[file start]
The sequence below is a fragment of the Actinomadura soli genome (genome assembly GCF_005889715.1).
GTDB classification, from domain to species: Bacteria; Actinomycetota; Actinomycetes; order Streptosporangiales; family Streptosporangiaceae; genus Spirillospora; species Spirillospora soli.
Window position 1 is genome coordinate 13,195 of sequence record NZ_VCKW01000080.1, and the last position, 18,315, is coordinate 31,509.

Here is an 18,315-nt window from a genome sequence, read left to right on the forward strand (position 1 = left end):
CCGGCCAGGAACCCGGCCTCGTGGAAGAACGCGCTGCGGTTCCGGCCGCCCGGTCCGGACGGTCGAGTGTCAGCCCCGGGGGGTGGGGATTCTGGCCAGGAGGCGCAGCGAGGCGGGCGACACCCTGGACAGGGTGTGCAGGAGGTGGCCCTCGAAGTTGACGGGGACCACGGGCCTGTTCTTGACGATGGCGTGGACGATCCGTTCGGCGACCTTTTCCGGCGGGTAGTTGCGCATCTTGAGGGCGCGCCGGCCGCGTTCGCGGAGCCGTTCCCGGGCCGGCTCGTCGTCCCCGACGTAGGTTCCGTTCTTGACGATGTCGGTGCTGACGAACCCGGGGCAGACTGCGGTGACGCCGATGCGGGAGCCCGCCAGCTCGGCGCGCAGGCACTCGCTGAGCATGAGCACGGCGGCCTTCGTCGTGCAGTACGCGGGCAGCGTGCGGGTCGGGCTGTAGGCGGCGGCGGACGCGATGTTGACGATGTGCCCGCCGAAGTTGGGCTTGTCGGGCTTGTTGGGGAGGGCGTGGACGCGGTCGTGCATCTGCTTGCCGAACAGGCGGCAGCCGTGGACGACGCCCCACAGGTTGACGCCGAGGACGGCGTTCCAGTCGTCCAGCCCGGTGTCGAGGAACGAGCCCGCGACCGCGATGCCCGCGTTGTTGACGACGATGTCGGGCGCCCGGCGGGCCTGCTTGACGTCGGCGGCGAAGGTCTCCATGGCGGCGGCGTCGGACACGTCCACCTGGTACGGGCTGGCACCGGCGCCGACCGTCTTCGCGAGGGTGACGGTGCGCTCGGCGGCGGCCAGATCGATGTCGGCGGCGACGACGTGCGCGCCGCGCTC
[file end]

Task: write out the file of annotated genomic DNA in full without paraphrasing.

The sequence below is a fragment of the Actinomadura soli genome (genome assembly GCF_005889715.1).
GTDB classification, from domain to species: Bacteria; Actinomycetota; Actinomycetes; order Streptosporangiales; family Streptosporangiaceae; genus Spirillospora; species Spirillospora soli.
Window position 1 is genome coordinate 13,195 of sequence record NZ_VCKW01000080.1, and the last position, 18,315, is coordinate 31,509.

Here is an 18,315-nt window from a genome sequence, read left to right on the forward strand (position 1 = left end):
CCGGCCAGGAACCCGGCCTCGTGGAAGAACGCGCTGCGGTTCCGGCCGCCCGGTCCGGACGGTCGAGTGTCAGCCCCGGGGGGTGGGGATTCTGGCCAGGAGGCGCAGCGAGGCGGGCGACACCCTGGACAGGGTGTGCAGGAGGTGGCCCTCGAAGTTGACGGGGACCACGGGCCTGTTCTTGACGATGGCGTGGACGATCCGTTCGGCGACCTTTTCCGGCGGGTAGTTGCGCATCTTGAGGGCGCGCCGGCCGCGTTCGCGGAGCCGTTCCCGGGCCGGCTCGTCGTCCCCGACGTAGGTTCCGTTCTTGACGATGTCGGTGCTGACGAACCCGGGGCAGACTGCGGTGACGCCGATGCGGGAGCCCGCCAGCTCGGCGCGCAGGCACTCGCTGAGCATGAGCACGGCGGCCTTCGTCGTGCAGTACGCGGGCAGCGTGCGGGTCGGGCTGTAGGCGGCGGCGGACGCGATGTTGACGATGTGCCCGCCGAAGTTGGGCTTGTCGGGCTTGTTGGGGAGGGCGTGGACGCGGTCGTGCATCTGCTTGCCGAACAGGCGGCAGCCGTGGACGACGCCCCACAGGTTGACGCCGAGGACGGCGTTCCAGTCGTCCAGCCCGGTGTCGAGGAACGAGCCCGCGACCGCGATGCCCGCGTTGTTGACGACGATGTCGGGCGCCCGGCGGGCCTGCTTGACGTCGGCGGCGAAGGTCTCCATGGCGGCGGCGTCGGACACGTCCACCTGGTACGGGCTGGCACCGGCGCCGACCGTCTTCGCGAGGGTGACGGTGCGCTCGGCGGCGGCCAGATCGATGTCGGCGGCGACGACGTGCGCGCCGCGCTC